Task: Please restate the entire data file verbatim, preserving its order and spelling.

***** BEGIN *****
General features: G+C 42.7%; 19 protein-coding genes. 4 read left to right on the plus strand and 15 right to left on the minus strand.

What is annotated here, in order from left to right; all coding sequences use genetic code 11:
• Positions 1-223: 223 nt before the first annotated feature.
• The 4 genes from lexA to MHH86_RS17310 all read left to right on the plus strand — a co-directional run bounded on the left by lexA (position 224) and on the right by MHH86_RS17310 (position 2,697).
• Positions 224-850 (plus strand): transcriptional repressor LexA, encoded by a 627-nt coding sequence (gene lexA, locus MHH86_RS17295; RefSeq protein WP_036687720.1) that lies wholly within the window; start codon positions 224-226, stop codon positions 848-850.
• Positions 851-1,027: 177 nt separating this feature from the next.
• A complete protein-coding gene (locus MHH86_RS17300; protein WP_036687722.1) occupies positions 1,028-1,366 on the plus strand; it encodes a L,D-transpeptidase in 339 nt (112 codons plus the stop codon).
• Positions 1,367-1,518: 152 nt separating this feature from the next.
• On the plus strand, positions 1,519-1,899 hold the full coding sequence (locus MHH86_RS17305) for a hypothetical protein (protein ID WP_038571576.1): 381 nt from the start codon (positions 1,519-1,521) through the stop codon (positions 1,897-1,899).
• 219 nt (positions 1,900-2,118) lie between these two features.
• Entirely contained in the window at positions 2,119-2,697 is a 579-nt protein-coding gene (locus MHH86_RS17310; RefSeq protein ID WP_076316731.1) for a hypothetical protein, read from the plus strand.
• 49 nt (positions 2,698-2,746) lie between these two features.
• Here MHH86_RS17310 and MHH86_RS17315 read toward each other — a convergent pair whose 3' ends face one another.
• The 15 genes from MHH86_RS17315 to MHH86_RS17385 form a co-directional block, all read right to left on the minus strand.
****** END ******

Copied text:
General features: G+C 42.7%; 19 protein-coding genes. 4 read left to right on the plus strand and 15 right to left on the minus strand.

What is annotated here, in order from left to right; all coding sequences use genetic code 11:
• Positions 1-223: 223 nt before the first annotated feature.
• The 4 genes from lexA to MHH86_RS17310 all read left to right on the plus strand — a co-directional run bounded on the left by lexA (position 224) and on the right by MHH86_RS17310 (position 2,697).
• Positions 224-850 (plus strand): transcriptional repressor LexA, encoded by a 627-nt coding sequence (gene lexA, locus MHH86_RS17295; RefSeq protein WP_036687720.1) that lies wholly within the window; start codon positions 224-226, stop codon positions 848-850.
• Positions 851-1,027: 177 nt separating this feature from the next.
• A complete protein-coding gene (locus MHH86_RS17300; protein WP_036687722.1) occupies positions 1,028-1,366 on the plus strand; it encodes a L,D-transpeptidase in 339 nt (112 codons plus the stop codon).
• Positions 1,367-1,518: 152 nt separating this feature from the next.
• On the plus strand, positions 1,519-1,899 hold the full coding sequence (locus MHH86_RS17305) for a hypothetical protein (protein ID WP_038571576.1): 381 nt from the start codon (positions 1,519-1,521) through the stop codon (positions 1,897-1,899).
• 219 nt (positions 1,900-2,118) lie between these two features.
• Entirely contained in the window at positions 2,119-2,697 is a 579-nt protein-coding gene (locus MHH86_RS17310; RefSeq protein ID WP_076316731.1) for a hypothetical protein, read from the plus strand.
• 49 nt (positions 2,698-2,746) lie between these two features.
• Here MHH86_RS17310 and MHH86_RS17315 read toward each other — a convergent pair whose 3' ends face one another.
• The 15 genes from MHH86_RS17315 to MHH86_RS17385 form a co-directional block, all read right to left on the minus strand.